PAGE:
Monday, July 28, 2014

Immigration to the Moon

By Carlos A. Calderin, Attorney
   Calderin & Oliva, P.A.
Last week marked 45 years since human beings first walked on the moon.  On January 20, 1969, Neil Armstrong and Buzz Aldrin landed on the area of the moon known as Mare Tranquillitatis (Sea of Tranquility) aboard the "Eagle" lunar module.   A few hours later, Armstrong descended the steps of the lander onto the moon surface and uttered the famous words, "That’s one small step for [a] man, one giant leap for mankind."  
Although, Armstrong and Aldrin, along with Command Module Pilot Michael Collins, returned to Earth four days later, they are in essence the first persons ever to migrate to another land outside of the Planet Earth.  Newspapers in the last days of July 1969, including the Dayton Journal Herald proclaimed that there would lunar bases by the year 1977. Since that mission, there have been no concrete attempts to send people to the moon for a stay longer than a few days.  However, this does not prevent the meditation on the possibility that some day there may be permanent establishments on the moon that will require some level of lunar immigration. 
Imagine a distant future, perhaps in a hundred years or more, when the moon is populated with massive biosphere zones that each house hundreds of thousands of people.  Rockets take off daily from Earth to transport personnel and supplies to these lunar bases.  The bases would offer work and other opportunities for those who could find a way to immigrate to the moon.  But, as advanced as these moon bases would be, their resources and their ability to sustain the lives of its populations would be finite, thereby requiring that access to them be regulated.  Perhaps an individual would need a special visa to travel to the moon for work or for pleasure.  A man approaches the gate at Cape Canaveral Spaceport to board a spacecraft, possibly an advance version of tech-billionaire Elon Musk's SpaceX Dragon. At the gate is a iris scanner, which quickly probes the man's eyes.  On a screen next to the scanner, appears a picture of the man, his itinerary that states that he is booked on the 2:10PM shuttle to Frigoris Base in the lunar north pole, and a screenshot of his Lunar-1A professional work visa.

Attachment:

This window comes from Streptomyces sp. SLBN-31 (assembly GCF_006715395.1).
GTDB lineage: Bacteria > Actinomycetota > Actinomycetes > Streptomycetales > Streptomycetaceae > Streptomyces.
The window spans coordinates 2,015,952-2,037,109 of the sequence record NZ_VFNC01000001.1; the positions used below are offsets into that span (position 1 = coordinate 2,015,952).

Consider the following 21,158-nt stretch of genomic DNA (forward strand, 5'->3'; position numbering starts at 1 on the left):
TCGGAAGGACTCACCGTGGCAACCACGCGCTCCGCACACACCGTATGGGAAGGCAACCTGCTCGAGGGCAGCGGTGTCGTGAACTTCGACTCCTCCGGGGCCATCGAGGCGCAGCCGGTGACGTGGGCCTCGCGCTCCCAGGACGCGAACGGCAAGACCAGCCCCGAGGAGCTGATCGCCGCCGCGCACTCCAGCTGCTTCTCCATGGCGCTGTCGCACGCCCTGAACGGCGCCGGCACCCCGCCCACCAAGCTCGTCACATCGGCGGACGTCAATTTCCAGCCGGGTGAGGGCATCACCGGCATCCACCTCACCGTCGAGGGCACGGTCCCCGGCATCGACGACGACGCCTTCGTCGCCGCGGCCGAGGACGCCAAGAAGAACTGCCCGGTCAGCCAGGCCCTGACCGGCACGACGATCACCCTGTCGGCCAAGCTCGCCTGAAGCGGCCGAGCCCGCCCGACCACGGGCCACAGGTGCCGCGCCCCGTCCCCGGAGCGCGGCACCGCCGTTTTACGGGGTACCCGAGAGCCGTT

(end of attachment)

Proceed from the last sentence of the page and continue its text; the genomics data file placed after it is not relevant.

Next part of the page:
While the
Outer Space Treaty, in effect since 1967, expressly prohibits any nation from laying claim to any part of the moon, it does not prevent a nation from maintaining ownership of a massive structure, like a biosphere.   Therefore, it could be argued that the U.S. would have jurisdiction inside a U.S.-installed moon base.  In such a case, the nation would have the power to regulate the migration  to such a base through laws and rule making.   Furthermore, former U.S. Presidential candidate Newt Gingrich made headlines in 2012 when he said that the population of a future moon base would have the right to petition the U.S. Congress to become a state.

An increase in the population on the moon would evidently lead to the emergence of group of native-born Lunarians, who may eventually decide to declare their independence from all nations on Earth. A political entity, such as this, would then have the power to foster or inhibit immigration to the moon.   Perhaps one day there will be those who will travel with a future version of a passport from a nation called "Republic of Luna", "United Lunar States", or simply "The Moon".
For some who are reading this, it may seem too farfetched that any of this will ever come to fruition. For those, I remind that it seemed farfetched when in the 1500s Leonardo Da Vinci sketched out the plans for an airplane that he called "La macchina volante" (the flying machine), four hundred years before the first airplane lifted off the ground.  It also seemed implausible in 1865 when French author Jules Verne wrote about human traveling to the moon in his novel From the Earth to the Moon (De la Terre à la Lune).  The dreams of these men of yesterday are the realities of our today.  Therefore, it is possible that the ambitious dreams of boy tonight may become a reality some day tomorrow on the moon. 

The above information is provided for information purposes.  It should not be construed as legal advice or the formation of an attorney/client relationship.